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I have following way of converting file to byte array and than to string and back.

        InputStream is = new FileInputStream(new File("c:/original.png"));
        String temp = Hex.encodeHexString(IOUtils.toByteArray(is));
        byte[] b = Hex.decodeHex(temp .toCharArray());
        OutputStream out = new FileOutputStream(new File("c:/copy.png"));
        IOUtils.write(b, out);

It works OK. The problem is the size of temp string. If the c:/original.png file is 1523KB than the temp size is 3046KB. Is there more effective way of converting the file to the string that would not double the size of the file? (BTW I understand why it is about twice the size)

Alternatively, how would I go about compressing the temp string?

As far as the reason for the string. It is being stored in cache that will take only strings. The file is actually upload to the web server. Once the upload is about to be downloaded it will be pulled from cache rather than the database. And the cache is there to improve search performance via predictions that I don't want calling the database each time someone searches.

share|improve this question
Please could you clarify why you need to store the binary data in a String? – NPE Oct 19 '11 at 15:05
Why do you want it as a string? Is it just to render on the screen? – Jeff Foster Oct 19 '11 at 15:05
Do you even need the hex encoded string? If not, skip that step and use the byte array directly. – millimoose Oct 19 '11 at 15:07
You might try and compress the string somehow (RLE etc.), but since a single byte has to be represented by two hex digits there's no way to reduce the size of a plain copy. – Thomas Oct 19 '11 at 15:07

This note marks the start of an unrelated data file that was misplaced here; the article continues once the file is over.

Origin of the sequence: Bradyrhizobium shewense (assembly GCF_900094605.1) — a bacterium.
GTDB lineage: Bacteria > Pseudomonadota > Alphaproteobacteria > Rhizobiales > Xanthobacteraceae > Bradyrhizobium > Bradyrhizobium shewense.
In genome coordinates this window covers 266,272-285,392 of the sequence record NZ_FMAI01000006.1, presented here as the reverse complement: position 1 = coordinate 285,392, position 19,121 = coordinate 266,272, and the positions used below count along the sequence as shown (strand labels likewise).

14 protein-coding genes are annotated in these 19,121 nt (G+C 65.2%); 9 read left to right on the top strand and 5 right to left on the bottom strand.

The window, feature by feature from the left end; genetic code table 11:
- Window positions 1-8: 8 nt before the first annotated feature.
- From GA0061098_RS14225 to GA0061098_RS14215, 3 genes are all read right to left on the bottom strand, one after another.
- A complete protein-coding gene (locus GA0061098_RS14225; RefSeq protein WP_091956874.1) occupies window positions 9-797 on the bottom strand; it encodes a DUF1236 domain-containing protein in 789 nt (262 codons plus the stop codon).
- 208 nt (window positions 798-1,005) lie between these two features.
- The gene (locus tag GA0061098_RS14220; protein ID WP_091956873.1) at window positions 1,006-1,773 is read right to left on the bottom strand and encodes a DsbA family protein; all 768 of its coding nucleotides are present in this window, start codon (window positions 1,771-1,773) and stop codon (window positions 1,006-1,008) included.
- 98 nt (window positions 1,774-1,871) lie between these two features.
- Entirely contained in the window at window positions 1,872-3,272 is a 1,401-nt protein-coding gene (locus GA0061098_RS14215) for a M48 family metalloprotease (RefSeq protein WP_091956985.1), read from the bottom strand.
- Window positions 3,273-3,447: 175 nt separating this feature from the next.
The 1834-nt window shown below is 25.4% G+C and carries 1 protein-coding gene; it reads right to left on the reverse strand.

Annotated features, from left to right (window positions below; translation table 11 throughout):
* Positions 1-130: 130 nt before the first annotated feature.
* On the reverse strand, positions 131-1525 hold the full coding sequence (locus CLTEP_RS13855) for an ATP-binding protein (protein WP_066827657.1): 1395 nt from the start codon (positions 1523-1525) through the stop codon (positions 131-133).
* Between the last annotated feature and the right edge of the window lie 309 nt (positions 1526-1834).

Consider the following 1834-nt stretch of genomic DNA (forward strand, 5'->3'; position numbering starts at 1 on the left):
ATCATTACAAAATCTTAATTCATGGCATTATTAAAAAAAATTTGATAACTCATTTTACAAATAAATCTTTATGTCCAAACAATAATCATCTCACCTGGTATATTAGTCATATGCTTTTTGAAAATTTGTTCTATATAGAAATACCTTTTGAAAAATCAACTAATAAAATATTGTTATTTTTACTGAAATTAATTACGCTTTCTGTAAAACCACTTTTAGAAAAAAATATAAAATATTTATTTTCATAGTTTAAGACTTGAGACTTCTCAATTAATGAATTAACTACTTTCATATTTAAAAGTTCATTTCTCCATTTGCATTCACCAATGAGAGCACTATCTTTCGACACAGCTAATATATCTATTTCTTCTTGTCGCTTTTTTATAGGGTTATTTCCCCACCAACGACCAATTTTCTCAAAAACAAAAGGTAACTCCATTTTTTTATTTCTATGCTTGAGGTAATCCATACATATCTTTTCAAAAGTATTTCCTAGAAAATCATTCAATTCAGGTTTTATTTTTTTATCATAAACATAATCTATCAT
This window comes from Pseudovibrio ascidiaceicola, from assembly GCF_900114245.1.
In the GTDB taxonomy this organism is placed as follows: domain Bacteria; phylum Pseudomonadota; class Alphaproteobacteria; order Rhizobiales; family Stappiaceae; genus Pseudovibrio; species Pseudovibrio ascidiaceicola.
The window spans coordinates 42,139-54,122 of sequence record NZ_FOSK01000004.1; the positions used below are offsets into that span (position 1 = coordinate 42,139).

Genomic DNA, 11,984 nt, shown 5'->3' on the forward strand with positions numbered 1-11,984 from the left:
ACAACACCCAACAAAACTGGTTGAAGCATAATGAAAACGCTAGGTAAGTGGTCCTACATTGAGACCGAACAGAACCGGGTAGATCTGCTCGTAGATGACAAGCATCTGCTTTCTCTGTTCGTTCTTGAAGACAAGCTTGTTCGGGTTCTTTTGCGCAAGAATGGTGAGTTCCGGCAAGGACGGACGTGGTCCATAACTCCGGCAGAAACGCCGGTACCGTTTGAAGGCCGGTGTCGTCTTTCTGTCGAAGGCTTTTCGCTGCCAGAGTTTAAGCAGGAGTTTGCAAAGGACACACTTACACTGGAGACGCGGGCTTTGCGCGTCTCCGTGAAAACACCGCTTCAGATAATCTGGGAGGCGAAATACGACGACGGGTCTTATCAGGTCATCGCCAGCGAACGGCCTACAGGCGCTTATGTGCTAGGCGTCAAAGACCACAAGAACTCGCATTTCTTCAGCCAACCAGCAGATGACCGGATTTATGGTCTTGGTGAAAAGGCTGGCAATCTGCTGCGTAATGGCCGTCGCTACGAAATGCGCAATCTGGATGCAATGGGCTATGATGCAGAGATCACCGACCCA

Also, if it's just to make a copy, you don't need to store the whole file in memory. Read 2K bytes and write them, then read the 2K subsequent bytes and write them, etc. – JB Nizet Oct 19 '11 at 15:09
up vote 2 down vote accepted

A more efficient encoding than Hex is Base64, the overhead tending toward a minimum of about 37% for large files. Unfortunately there's no standard library for it, but Apache Commons contains a class to do this.

        String temp = Base64.encodeBase64String(IOUtils.toByteArray(is));            
        byte[] b = Base64.decodeBase64(s);
share|improve this answer
Apache commons codec, to be more precise. – JB Nizet Oct 19 '11 at 15:07
@Mat, two points: first - if you encoded/decoded correctly, you should get the input file back verbatim - not 50% bigger. Second - the memory usage is still 3x the input size, because String chars are 16 bits. I'm sure an encoding could be made that would use most of the unicode space and bring this down to near unity. I can't find one off the shelf, though. – Ed Staub Oct 19 '11 at 15:55

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